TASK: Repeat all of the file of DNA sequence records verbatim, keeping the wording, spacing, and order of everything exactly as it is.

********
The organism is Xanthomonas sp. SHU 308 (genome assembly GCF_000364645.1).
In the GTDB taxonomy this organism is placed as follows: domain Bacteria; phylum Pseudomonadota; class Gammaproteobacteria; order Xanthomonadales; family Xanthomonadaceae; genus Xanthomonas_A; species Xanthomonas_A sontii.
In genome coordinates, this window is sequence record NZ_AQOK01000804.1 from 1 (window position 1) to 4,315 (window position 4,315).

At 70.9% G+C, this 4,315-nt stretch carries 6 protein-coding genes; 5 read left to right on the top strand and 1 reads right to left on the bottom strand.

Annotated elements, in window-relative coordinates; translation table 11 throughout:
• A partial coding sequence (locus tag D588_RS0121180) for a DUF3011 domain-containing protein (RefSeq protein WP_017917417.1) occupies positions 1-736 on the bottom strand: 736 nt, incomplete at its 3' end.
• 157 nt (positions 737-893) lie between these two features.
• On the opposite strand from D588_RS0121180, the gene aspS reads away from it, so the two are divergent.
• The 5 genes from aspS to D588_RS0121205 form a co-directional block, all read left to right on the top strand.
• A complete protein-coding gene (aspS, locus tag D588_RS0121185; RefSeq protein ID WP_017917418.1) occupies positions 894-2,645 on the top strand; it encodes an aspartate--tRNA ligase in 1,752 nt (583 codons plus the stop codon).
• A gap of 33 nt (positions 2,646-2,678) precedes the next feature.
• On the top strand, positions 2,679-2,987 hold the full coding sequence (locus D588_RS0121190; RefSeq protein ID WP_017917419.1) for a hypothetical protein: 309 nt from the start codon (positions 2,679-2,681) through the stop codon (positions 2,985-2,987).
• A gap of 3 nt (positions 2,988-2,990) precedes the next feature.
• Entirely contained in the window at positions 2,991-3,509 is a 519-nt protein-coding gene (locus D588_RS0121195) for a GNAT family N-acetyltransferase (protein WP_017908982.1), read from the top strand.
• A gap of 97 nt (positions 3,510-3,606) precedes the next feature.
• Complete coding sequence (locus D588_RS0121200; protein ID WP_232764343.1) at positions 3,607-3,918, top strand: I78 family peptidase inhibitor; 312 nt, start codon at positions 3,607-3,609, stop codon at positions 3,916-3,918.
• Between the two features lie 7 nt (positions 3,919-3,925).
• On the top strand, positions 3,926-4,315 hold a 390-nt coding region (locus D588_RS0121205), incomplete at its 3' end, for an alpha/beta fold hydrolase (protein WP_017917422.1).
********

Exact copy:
The organism is Xanthomonas sp. SHU 308 (genome assembly GCF_000364645.1).
In the GTDB taxonomy this organism is placed as follows: domain Bacteria; phylum Pseudomonadota; class Gammaproteobacteria; order Xanthomonadales; family Xanthomonadaceae; genus Xanthomonas_A; species Xanthomonas_A sontii.
In genome coordinates, this window is sequence record NZ_AQOK01000804.1 from 1 (window position 1) to 4,315 (window position 4,315).

At 70.9% G+C, this 4,315-nt stretch carries 6 protein-coding genes; 5 read left to right on the top strand and 1 reads right to left on the bottom strand.

Annotated elements, in window-relative coordinates; translation table 11 throughout:
• A partial coding sequence (locus tag D588_RS0121180) for a DUF3011 domain-containing protein (RefSeq protein WP_017917417.1) occupies positions 1-736 on the bottom strand: 736 nt, incomplete at its 3' end.
• 157 nt (positions 737-893) lie between these two features.
• On the opposite strand from D588_RS0121180, the gene aspS reads away from it, so the two are divergent.
• The 5 genes from aspS to D588_RS0121205 form a co-directional block, all read left to right on the top strand.
• A complete protein-coding gene (aspS, locus tag D588_RS0121185; RefSeq protein ID WP_017917418.1) occupies positions 894-2,645 on the top strand; it encodes an aspartate--tRNA ligase in 1,752 nt (583 codons plus the stop codon).
• A gap of 33 nt (positions 2,646-2,678) precedes the next feature.
• On the top strand, positions 2,679-2,987 hold the full coding sequence (locus D588_RS0121190; RefSeq protein ID WP_017917419.1) for a hypothetical protein: 309 nt from the start codon (positions 2,679-2,681) through the stop codon (positions 2,985-2,987).
• A gap of 3 nt (positions 2,988-2,990) precedes the next feature.
• Entirely contained in the window at positions 2,991-3,509 is a 519-nt protein-coding gene (locus D588_RS0121195) for a GNAT family N-acetyltransferase (protein WP_017908982.1), read from the top strand.
• A gap of 97 nt (positions 3,510-3,606) precedes the next feature.
• Complete coding sequence (locus D588_RS0121200; protein ID WP_232764343.1) at positions 3,607-3,918, top strand: I78 family peptidase inhibitor; 312 nt, start codon at positions 3,607-3,609, stop codon at positions 3,916-3,918.
• Between the two features lie 7 nt (positions 3,919-3,925).
• On the top strand, positions 3,926-4,315 hold a 390-nt coding region (locus D588_RS0121205), incomplete at its 3' end, for an alpha/beta fold hydrolase (protein WP_017917422.1).